Herman Melville: Poems
Drum Taps and Battle Pieces: The Civil War Poetry of Walt Whitman and Herman Melville
Walt Whitman and Herman Melville were both affected by the Civil War to such a degree that they each published a volume of poetry concerning the conflict. Although both men confront similar issues and feelings, particular in their poems about death, they do so through means as significantly different as each man's Civil War experience. Whitman spent a large part of the war visiting with wounded soldiers in Washington, witnessing their physical and emotional devastation and talking with them about their experiences. He wrote letters home on behalf of those who were unable, and sometimes even wrote to inform parents of their son's death. Meanwhile, Melville, although emotionally involved throughout the conflict, waited until the war was in its final phases to begin gathering information, which was culled largely from newspaper accounts (Garner 388). Their different approaches, as well as the name of each author's collection of Civil War poetry, are very indicative of what is printed within. Whitman's Drum Taps, named after the tune played at military funerals, is largely concerned with the profound effects of the war on individuals, a technique made more powerful by the reader's knowledge that each individual...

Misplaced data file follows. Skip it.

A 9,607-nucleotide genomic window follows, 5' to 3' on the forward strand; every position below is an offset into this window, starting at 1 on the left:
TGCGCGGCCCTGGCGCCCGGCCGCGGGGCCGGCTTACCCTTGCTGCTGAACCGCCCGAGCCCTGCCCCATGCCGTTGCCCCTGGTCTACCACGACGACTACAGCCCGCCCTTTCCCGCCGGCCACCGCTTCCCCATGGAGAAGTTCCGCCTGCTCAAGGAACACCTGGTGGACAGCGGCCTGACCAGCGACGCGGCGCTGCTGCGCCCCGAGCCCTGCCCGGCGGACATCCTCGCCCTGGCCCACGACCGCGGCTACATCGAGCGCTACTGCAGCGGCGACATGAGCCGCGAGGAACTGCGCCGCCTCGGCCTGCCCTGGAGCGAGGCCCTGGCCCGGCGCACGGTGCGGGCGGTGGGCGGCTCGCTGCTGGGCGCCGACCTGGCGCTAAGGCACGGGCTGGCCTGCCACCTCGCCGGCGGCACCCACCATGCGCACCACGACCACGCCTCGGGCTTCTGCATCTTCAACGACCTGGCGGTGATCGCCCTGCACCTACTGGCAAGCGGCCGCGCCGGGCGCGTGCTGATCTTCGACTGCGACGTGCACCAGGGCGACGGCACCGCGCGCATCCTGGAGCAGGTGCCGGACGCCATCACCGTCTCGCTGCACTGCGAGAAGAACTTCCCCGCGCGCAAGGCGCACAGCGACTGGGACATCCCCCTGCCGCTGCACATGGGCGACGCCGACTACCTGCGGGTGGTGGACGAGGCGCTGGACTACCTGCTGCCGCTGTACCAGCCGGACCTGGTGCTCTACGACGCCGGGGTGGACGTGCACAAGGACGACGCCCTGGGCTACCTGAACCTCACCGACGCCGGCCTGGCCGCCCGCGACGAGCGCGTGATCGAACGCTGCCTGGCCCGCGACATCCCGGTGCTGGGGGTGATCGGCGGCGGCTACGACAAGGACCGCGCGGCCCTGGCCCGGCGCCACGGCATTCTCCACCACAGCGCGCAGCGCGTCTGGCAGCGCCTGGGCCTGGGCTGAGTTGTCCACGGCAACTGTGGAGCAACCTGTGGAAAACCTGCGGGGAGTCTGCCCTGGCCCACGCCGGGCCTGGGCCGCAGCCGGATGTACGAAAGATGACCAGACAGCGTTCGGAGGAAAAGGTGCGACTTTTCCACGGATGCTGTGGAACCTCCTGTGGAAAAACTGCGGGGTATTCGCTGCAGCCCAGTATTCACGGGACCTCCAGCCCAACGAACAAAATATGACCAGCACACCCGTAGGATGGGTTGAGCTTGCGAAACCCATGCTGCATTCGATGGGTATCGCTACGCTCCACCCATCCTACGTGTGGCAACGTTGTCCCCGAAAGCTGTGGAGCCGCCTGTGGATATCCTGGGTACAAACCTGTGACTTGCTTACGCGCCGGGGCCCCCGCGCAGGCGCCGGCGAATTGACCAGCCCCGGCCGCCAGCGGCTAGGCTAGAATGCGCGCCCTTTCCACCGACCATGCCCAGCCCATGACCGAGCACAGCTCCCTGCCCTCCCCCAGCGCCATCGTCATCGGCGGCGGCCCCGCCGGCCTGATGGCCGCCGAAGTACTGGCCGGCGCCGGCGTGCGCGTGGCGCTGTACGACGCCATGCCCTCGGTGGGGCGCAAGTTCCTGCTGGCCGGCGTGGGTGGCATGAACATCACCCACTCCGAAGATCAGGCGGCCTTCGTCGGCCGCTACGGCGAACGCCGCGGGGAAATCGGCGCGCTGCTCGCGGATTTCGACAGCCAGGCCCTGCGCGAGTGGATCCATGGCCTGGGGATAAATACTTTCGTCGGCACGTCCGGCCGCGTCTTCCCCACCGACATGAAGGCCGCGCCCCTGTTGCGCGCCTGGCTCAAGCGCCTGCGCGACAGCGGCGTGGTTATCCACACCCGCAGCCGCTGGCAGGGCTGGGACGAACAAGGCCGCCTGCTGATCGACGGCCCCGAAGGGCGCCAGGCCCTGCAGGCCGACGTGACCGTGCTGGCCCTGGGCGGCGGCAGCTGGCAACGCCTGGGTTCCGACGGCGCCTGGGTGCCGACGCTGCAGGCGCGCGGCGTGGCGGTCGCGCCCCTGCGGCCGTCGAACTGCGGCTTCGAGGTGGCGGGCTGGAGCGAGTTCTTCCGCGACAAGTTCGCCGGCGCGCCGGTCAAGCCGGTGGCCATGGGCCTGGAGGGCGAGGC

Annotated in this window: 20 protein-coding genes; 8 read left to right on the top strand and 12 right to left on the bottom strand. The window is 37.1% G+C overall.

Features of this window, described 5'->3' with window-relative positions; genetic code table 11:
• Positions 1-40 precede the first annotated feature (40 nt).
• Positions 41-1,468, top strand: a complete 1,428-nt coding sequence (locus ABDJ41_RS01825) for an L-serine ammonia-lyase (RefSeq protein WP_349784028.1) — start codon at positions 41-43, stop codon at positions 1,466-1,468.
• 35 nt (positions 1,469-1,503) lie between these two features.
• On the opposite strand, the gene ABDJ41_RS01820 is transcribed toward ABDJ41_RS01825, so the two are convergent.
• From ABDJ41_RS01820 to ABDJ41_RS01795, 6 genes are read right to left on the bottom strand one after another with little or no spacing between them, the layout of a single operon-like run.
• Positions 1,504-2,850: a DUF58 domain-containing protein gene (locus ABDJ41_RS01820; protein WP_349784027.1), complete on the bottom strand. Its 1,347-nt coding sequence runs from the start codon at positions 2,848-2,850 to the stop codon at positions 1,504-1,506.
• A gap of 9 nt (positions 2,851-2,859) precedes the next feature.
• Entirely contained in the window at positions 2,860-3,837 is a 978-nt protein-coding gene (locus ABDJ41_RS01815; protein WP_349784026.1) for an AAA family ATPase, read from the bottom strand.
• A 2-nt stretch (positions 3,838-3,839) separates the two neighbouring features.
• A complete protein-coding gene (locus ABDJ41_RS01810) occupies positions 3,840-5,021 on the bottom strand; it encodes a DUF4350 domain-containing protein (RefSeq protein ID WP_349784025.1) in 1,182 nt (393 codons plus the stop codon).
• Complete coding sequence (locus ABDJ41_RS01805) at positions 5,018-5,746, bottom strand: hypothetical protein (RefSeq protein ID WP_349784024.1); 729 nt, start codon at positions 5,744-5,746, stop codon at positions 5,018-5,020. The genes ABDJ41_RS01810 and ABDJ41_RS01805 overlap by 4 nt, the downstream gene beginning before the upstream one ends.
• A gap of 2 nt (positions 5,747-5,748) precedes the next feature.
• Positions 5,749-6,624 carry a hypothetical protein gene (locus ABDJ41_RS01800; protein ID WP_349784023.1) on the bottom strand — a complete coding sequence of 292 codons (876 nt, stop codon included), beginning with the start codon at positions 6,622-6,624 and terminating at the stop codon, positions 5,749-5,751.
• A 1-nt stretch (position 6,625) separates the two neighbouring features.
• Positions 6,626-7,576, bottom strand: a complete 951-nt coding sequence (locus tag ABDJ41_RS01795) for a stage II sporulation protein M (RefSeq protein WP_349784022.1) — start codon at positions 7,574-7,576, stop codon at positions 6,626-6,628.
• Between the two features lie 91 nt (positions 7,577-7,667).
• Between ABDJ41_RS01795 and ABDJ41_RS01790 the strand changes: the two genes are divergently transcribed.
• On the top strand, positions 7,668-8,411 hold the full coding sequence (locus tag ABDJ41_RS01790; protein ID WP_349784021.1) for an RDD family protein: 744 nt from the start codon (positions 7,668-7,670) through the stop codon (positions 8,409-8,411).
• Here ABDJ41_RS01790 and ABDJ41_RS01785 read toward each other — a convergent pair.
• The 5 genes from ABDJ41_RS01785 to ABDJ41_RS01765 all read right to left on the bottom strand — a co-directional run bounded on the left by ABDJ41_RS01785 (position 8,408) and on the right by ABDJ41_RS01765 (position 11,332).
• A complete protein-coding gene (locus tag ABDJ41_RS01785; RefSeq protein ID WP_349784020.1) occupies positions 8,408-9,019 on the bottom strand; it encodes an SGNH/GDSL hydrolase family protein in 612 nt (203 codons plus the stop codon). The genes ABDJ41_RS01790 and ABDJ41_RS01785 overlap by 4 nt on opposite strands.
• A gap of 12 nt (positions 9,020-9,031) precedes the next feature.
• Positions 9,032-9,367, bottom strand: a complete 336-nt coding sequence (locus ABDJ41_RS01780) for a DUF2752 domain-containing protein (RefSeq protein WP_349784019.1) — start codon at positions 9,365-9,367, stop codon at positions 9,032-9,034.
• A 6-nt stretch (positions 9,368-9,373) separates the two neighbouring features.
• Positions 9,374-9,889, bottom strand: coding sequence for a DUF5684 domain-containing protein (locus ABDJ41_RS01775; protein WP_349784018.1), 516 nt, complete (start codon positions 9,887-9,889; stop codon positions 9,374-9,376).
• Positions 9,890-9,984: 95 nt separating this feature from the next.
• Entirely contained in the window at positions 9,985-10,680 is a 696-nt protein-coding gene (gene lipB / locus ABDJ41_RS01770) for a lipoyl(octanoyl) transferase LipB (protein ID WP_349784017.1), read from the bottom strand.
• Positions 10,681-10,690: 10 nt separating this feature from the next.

Join Now to View Premium Content
GradeSaver provides access to 921 study guide PDFs and quizzes, 7292 literature essays, 2058 sample college application essays, 302 lesson plans, and ad-free surfing in this premium content, “Members Only” section of the site! Membership includes a 10% discount on all editing orders.
Already a member? Log in